Suffolk, VA asked in Divorce and Family Law for Virginia

Q: My husband and I were together but not married when we bought our home in 2010. Now married, am I entitled to equity?

Been married since 2012, and the house has been our family home since. He never added me to the deed or loan claiming I couldn't be on them because we weren't married. I have paid into the mortgage for several years and i have paid for upgrades, repairs and maintenance. Utilities are in my name as well. We now have 2 children together and may be divorcing. What would I be entitled to?

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1 Lawyer Answer
James H. Wilson Jr.
James H. Wilson Jr.
  • Glen Allen, VA
  • Licensed in Virginia

A: Equitable distribution is a 3 step process in Virginia. First, the judge classifies all property as marital, separate, or hybrid - a mix of marital and separate. The judge also classifies debt as marital or separate. Second, the judge gives a valuation to all items of marital and hybrid property. Third, the judge performs an equitable distribution of property and allocation of debt.

Title does not control the classification of property, although it may create presumptions. A presumption affects the burden of proof, who must prove something to overcome the presumption.

Property that was originally separate may become marital or hybrid through transmutation. If a property is originally separate, and nothing is done with it during the marriage to change its character, it remains separate. This could include passive appreciation. Any time a spouse devotes efforts toward the increase in value of separate property, or production of income from separate property, that increase or income can become marital property. That is because marriage is considered an economic partnership. Each spouse contributes his or her good faith efforts to the good of the partnership. To the extent that a party attempts to enrich himself or herself at the expense of the partnership, the fruits of those efforts become marital property.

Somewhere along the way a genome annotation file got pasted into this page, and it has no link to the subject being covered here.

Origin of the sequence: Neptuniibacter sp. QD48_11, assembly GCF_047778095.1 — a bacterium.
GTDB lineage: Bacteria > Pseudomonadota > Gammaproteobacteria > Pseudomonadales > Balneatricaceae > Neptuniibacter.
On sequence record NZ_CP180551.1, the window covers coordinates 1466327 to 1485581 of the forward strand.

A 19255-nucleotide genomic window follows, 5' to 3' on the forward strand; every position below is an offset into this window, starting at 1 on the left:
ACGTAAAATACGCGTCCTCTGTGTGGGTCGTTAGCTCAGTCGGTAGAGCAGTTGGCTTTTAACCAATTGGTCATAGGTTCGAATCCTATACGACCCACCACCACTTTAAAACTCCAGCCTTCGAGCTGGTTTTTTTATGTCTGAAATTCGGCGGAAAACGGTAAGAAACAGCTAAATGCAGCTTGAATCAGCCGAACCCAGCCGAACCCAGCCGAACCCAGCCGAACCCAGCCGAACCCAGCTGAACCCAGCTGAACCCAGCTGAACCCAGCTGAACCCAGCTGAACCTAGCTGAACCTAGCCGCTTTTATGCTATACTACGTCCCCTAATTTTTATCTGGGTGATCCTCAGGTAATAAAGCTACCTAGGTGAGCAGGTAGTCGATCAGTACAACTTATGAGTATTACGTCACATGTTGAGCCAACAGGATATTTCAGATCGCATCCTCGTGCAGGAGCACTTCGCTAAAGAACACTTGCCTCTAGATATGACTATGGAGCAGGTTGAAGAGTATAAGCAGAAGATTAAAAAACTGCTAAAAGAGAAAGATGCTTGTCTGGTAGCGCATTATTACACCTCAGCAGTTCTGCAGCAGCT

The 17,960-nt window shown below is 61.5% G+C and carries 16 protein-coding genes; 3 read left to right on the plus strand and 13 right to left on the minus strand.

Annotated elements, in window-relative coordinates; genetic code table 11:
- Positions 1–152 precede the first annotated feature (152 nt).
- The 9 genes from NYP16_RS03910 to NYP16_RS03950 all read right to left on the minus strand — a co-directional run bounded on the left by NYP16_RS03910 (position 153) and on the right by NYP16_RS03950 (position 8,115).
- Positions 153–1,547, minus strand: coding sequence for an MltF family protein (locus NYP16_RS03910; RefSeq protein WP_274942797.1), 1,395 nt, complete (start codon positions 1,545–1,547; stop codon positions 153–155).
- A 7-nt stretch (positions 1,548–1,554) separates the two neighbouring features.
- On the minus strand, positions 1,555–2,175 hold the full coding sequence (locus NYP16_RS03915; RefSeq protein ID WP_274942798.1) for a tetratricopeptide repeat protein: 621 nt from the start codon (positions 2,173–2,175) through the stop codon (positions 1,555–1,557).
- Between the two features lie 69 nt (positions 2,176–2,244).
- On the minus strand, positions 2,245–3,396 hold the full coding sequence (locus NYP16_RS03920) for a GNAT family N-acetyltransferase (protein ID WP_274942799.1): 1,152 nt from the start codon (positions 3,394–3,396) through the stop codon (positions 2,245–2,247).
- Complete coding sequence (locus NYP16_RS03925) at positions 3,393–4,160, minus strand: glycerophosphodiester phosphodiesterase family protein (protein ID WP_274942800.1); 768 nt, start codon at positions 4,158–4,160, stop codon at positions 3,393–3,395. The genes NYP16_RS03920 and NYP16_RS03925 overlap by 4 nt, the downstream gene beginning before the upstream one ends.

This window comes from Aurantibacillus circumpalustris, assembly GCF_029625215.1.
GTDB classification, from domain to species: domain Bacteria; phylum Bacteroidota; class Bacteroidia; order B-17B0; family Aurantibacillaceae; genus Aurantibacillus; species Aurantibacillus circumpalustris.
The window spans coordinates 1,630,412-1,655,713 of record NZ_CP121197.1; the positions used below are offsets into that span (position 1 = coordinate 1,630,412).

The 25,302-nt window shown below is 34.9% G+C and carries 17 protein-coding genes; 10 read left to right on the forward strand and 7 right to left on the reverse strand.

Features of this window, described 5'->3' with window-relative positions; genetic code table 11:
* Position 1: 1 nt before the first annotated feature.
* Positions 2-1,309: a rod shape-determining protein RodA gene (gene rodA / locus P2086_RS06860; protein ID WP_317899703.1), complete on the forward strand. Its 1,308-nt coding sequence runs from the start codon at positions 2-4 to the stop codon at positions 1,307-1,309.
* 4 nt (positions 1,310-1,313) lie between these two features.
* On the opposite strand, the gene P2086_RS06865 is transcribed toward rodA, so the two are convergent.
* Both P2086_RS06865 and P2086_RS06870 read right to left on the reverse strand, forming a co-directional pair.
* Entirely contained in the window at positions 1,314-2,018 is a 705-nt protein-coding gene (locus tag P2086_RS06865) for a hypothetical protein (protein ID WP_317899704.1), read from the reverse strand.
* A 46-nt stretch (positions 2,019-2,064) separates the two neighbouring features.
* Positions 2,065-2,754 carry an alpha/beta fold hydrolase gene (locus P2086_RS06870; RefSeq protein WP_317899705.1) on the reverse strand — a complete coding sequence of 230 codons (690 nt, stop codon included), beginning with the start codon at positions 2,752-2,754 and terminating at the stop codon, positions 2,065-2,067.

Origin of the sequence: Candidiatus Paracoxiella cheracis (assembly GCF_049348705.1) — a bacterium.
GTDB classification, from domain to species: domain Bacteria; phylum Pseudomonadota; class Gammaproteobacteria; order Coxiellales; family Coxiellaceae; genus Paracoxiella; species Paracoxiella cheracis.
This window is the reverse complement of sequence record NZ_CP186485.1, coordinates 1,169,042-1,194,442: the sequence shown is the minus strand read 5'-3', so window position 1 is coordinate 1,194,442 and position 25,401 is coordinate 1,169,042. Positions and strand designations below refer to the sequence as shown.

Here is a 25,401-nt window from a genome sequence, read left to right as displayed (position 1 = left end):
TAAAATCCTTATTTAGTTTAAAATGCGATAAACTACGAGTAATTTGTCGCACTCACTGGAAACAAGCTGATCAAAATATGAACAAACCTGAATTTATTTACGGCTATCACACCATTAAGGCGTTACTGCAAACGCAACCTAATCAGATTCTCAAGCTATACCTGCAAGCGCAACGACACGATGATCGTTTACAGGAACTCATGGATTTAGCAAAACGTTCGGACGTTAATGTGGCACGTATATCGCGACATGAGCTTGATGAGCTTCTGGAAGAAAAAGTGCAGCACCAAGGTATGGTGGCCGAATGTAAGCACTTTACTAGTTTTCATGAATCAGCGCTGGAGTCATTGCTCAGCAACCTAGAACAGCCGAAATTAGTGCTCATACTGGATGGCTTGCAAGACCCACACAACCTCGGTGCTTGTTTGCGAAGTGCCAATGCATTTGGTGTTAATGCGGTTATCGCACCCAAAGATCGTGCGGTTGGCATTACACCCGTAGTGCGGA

If marital funds, for instance postnuptial income, are used to pay down financing secured by a property, that gain in equity could be classified as marital property. The appreciation in value of property used or treated as marital property, for instance, the marital residence, could similarly be classified as marital property.

As equitable distribution can be a complex process, anyone facing separation or divorce in Virginia should consult with an experienced Virginia divorce lawyer.

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